You can nominate anyone to be your child or children guardian, as long as that person is over 18 years of age.  You can also nominate multiple guardians who will have shared responsibility for caring for your child or children.

If you do not set out your wishes regarding who should be appointed as guardian in your Will, a close relative or next of kin can apply to be appointed as their guardian, however, this appointment may not align with your or your children’s’ preferences.

Statement of wishes regarding your children’s care

In your Will, you can also include a statement of wishes, providing guidance to your children’s guardian regarding where you would like your child or children to live and go to school, how decisions about their health, wellbeing and lifestyle should be made, and how expenses for your children should be paid.

You can incorporate a statement of wishes into your Will, or prepare it as a separate document that is then kept with your Will.

Your Will following separation

It is also important to be aware that separation from a partner or co-parent does not automatically change or impact your Will, or who would benefit from your estate upon your passing. If you have a Will prior to separation, and you do not formally divorce (or were in a de facto relationship), your Will remains valid, likely continuing to benefit your former partner if you die without updating it. Further, if you die without a Will, and are separated but still legally married, the laws which determine the distribution of your estate in the absence of a Will provide for substantial benefit from your estate to your former partner, regardless of the separation.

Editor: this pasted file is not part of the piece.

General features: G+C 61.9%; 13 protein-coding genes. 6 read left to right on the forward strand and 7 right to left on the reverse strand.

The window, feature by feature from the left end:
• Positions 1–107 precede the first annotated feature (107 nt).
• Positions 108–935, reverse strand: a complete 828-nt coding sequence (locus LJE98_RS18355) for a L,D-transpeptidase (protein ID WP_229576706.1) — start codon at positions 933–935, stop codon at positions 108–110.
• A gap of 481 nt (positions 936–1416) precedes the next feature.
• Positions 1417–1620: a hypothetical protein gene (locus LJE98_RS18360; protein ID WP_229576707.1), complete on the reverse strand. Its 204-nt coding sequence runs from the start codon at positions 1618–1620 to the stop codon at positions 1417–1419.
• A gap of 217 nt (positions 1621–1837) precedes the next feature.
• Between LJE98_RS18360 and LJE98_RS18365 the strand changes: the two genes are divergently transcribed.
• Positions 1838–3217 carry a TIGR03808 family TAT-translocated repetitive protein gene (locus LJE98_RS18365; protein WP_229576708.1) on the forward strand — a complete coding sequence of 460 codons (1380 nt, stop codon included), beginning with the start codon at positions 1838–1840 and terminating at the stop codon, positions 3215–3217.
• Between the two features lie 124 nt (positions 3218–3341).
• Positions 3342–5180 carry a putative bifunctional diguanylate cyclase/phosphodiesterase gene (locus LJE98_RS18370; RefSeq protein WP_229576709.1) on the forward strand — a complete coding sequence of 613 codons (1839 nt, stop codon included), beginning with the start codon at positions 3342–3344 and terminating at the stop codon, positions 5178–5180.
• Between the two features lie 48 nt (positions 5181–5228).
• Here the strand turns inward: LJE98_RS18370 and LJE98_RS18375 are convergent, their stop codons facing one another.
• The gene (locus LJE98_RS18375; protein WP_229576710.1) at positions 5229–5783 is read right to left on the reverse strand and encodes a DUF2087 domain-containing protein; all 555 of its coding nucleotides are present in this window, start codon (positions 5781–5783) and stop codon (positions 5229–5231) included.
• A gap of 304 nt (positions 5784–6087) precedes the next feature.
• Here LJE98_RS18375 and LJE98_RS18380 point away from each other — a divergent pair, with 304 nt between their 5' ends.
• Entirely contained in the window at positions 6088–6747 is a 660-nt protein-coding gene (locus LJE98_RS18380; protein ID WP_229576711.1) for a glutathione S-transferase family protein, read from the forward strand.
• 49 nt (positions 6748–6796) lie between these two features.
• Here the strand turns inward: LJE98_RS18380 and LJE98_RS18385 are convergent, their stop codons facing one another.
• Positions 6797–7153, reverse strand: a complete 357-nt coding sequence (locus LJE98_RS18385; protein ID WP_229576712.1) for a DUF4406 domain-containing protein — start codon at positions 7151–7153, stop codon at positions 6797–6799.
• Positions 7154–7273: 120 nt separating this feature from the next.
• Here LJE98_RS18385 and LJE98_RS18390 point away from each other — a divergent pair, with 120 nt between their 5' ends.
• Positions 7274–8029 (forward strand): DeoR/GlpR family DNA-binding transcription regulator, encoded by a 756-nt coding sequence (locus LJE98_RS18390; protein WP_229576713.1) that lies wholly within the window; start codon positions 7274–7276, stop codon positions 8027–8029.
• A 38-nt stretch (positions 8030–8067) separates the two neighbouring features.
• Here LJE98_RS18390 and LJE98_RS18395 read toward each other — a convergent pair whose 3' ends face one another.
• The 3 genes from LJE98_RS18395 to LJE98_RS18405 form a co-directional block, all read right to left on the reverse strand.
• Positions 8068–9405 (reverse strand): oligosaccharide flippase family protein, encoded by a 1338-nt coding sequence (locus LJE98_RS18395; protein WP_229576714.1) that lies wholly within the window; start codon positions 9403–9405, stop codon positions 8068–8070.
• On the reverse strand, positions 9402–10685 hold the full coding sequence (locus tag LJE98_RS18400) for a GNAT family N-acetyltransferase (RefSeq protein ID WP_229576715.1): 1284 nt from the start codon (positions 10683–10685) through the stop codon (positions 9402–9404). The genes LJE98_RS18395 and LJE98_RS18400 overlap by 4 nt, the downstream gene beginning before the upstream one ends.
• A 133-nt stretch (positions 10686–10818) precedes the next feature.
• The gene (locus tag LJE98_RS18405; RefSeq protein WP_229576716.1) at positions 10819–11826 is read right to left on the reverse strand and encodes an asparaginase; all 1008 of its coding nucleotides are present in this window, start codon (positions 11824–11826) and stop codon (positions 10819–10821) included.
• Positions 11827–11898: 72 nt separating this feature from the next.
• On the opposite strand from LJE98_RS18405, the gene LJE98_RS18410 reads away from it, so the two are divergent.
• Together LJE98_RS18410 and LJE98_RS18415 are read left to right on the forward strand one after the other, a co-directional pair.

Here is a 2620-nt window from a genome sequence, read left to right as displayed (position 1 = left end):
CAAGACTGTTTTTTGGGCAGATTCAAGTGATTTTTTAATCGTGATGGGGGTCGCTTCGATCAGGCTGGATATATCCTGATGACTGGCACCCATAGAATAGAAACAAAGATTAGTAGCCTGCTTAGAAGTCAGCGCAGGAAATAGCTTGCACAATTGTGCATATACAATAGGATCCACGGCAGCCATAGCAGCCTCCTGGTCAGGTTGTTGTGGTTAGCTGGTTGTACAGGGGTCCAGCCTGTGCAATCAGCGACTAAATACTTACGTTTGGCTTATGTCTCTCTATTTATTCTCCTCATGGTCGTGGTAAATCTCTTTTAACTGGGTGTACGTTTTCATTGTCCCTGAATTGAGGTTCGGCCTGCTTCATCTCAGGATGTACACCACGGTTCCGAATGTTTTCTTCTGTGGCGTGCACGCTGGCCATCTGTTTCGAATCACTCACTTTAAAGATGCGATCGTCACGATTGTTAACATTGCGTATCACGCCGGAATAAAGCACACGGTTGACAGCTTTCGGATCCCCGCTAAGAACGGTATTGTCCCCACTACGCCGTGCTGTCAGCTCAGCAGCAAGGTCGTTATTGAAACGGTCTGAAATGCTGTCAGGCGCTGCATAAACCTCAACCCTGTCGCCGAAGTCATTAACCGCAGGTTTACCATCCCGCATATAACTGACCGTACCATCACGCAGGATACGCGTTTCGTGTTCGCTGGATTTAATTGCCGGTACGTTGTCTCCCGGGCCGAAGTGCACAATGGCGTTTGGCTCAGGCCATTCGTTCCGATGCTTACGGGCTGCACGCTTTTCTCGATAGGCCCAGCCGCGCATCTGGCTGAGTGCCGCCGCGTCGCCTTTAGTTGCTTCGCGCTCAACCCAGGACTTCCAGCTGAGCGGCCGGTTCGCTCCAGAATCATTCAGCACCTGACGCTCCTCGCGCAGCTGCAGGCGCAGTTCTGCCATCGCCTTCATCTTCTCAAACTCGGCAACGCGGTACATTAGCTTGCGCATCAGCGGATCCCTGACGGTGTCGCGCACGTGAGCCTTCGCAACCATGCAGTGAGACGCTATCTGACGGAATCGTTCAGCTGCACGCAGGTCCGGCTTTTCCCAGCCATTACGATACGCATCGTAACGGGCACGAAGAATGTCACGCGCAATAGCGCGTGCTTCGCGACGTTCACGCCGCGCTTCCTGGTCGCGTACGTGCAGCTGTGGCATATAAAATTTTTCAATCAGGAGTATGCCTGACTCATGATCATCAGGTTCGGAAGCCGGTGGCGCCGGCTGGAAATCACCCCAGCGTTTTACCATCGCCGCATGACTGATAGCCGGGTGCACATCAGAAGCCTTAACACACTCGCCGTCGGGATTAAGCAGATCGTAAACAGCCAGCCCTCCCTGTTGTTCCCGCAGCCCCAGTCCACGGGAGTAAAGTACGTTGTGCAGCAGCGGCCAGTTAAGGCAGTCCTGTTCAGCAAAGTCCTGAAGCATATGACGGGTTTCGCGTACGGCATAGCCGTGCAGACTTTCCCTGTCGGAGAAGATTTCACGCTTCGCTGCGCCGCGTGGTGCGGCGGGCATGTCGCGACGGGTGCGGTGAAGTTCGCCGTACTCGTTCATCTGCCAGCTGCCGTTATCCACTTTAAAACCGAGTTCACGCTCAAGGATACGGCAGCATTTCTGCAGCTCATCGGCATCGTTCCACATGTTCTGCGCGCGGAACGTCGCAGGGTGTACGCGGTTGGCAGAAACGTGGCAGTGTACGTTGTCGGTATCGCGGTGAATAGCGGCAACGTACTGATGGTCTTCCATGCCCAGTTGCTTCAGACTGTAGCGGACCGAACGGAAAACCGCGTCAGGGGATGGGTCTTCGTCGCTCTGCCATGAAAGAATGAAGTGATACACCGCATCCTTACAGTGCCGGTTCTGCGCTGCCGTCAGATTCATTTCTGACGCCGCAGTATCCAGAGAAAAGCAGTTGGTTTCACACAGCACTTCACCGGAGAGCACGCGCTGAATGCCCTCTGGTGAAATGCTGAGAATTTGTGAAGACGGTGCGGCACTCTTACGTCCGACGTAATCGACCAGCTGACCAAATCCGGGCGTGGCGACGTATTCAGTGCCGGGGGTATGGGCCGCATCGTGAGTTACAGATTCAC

Superannuation and Insurance – having a nomination in place

Your superannuation and life insurance benefits will not automatically be distributed in accordance with your Will, as superannuation is treated differently to other assets like properties or money in the bank. The best way to control how these benefits are to be distributed is by completing a Binding Death Benefit Nomination specific to your superannuation fund.

A Binding Death Benefit Nomination is a document that sets out who will receive your superannuation and / or life insurance benefits in the event of your death.

Generally, you can direct the benefits to your children or your Legal Representative (e.g. your Executor), who would then distribute such benefits in accordance with your Will.

Without a Binding Death Benefit Nomination in place, the superannuation fund and / or insurance fund would have the ultimate discretion as to where your benefits will be paid, and when payment is made (ie. to your children at 18 years old), which may not align with your wishes.

How we can help

At Coulter Legal, we provide tailored and personalised estate planning advice that will ensure your Will is legally binding and effective in protecting your wishes and the best interests of your children after your death.

If you would like to discuss your estate planning further, please contact us on (03) 5273 5273 to book an obligation-free consultation with one of our specialised Wills, Estates and Succession Planning lawyers, or get the process started anytime of the day or night using our online Settify platform.

Stefan Manche.
Stefan Manche Principal Lawyer Head of Wills, Estates & Succession Planning View profile